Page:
House Chief Deputy Minority Whip Joe Crowley said Democrats have yet to decide their stance on the extension of the farm bill, which Republicans may need help to pass.
With their Conference deeply divided, House Republicans may have to go to the Democratic well again this week, this time for votes on a short-term farm bill extension that would offer critical relief to drought-stricken ranchers.
Republicans have had to rely on Democrats to help pass measures this Congress, but Democrats are leery of aiding Republicans in their uphill climb this time, with Chief Deputy Minority Whip Joe Crowley telling reporters on a Monday conference call that they have yet to decide their stance on the bill.
“I do think there’s always concern that we’re here trying to carry the water for Republicans when they can’t get a bill passed,” the New York Democrat said. “They don’t want to pass anything in any way, shape or form that will benefit our party right before the election.”
A one-year extension of the 2008 farm bill with drought relief provisions for livestock producers is expected on the House floor Wednesday, but it remains unclear whether House leaders have enough votes to pass the measure.
With 40 percent of the country classified as in a state of disaster, however, this could be the only way House leaders agree to bring the relief measure to the floor.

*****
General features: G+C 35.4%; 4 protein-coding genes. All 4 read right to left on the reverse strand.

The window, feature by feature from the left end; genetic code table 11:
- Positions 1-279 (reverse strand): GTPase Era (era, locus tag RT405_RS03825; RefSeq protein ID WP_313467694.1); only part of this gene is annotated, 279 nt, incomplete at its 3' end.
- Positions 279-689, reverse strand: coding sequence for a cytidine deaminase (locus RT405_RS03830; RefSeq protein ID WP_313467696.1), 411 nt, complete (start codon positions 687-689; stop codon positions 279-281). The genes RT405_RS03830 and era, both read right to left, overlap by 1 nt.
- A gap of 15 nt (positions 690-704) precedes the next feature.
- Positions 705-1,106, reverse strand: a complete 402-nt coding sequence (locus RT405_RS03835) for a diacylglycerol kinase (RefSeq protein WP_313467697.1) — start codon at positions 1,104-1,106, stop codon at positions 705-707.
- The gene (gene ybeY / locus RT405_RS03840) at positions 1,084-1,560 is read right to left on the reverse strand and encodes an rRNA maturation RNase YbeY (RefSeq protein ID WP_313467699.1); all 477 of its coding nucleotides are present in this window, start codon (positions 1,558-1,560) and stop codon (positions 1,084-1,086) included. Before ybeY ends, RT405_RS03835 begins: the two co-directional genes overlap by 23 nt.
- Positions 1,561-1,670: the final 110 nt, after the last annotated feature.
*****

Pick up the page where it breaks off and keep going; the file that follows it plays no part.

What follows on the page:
Majority Whip Kevin McCarthy (R-Calif.) spent the weekend and Monday on the telephone with Members to round up support, including a Saturday call to Agriculture ranking member Collin Peterson (D-Minn.).
According to staff accounts of the call, Peterson told McCarthy that he is still pushing for the House to take up the five-year bill that he and Agriculture Chairman Frank Lucas (R-Okla.) passed through the panel earlier this month. He said he doesn’t think Republicans have the votes to pass the short-term measure and they did not consult Democrats in writing it.
“It’s just mystifying to me why these guys can’t take yes for an answer. We got a bipartisan bill, we’re doing things the way we’re supposed to do it and then they come up with this extension, which they never even talked to us about,” he told the North Dakota-based Red River Farm Network in a Monday radio interview.
Peterson has said he will not support the one-year extension of the 2008 farm bill unless it is a means to conference with the Senate-passed five-year measure.